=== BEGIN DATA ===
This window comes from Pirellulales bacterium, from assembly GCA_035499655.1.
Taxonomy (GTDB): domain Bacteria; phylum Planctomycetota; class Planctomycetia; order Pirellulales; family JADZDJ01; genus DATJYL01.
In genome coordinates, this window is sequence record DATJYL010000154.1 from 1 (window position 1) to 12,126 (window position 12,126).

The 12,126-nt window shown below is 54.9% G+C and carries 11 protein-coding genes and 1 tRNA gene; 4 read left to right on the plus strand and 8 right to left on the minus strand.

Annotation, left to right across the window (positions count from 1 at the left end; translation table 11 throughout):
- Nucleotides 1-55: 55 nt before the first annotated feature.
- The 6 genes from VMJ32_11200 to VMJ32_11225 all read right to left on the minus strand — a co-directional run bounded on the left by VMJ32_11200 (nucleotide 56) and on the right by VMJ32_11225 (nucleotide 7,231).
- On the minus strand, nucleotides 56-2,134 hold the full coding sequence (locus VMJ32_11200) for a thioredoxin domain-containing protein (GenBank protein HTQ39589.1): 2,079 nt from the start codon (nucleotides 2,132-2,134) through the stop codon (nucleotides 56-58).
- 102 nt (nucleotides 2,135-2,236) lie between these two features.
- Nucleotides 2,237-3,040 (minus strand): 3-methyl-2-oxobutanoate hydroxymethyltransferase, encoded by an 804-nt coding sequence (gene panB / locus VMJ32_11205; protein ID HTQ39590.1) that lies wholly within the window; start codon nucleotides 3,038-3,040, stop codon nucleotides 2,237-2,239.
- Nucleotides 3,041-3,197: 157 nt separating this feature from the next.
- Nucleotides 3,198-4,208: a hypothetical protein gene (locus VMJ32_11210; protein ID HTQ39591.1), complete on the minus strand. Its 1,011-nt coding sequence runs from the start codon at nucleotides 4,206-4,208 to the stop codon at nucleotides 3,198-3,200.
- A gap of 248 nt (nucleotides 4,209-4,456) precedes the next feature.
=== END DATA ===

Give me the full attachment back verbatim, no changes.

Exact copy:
This window comes from Pirellulales bacterium, from assembly GCA_035499655.1.
Taxonomy (GTDB): domain Bacteria; phylum Planctomycetota; class Planctomycetia; order Pirellulales; family JADZDJ01; genus DATJYL01.
In genome coordinates, this window is sequence record DATJYL010000154.1 from 1 (window position 1) to 12,126 (window position 12,126).

The 12,126-nt window shown below is 54.9% G+C and carries 11 protein-coding genes and 1 tRNA gene; 4 read left to right on the plus strand and 8 right to left on the minus strand.

Annotation, left to right across the window (positions count from 1 at the left end; translation table 11 throughout):
- Nucleotides 1-55: 55 nt before the first annotated feature.
- The 6 genes from VMJ32_11200 to VMJ32_11225 all read right to left on the minus strand — a co-directional run bounded on the left by VMJ32_11200 (nucleotide 56) and on the right by VMJ32_11225 (nucleotide 7,231).
- On the minus strand, nucleotides 56-2,134 hold the full coding sequence (locus VMJ32_11200) for a thioredoxin domain-containing protein (GenBank protein HTQ39589.1): 2,079 nt from the start codon (nucleotides 2,132-2,134) through the stop codon (nucleotides 56-58).
- 102 nt (nucleotides 2,135-2,236) lie between these two features.
- Nucleotides 2,237-3,040 (minus strand): 3-methyl-2-oxobutanoate hydroxymethyltransferase, encoded by an 804-nt coding sequence (gene panB / locus VMJ32_11205; protein ID HTQ39590.1) that lies wholly within the window; start codon nucleotides 3,038-3,040, stop codon nucleotides 2,237-2,239.
- Nucleotides 3,041-3,197: 157 nt separating this feature from the next.
- Nucleotides 3,198-4,208: a hypothetical protein gene (locus VMJ32_11210; protein ID HTQ39591.1), complete on the minus strand. Its 1,011-nt coding sequence runs from the start codon at nucleotides 4,206-4,208 to the stop codon at nucleotides 3,198-3,200.
- A gap of 248 nt (nucleotides 4,209-4,456) precedes the next feature.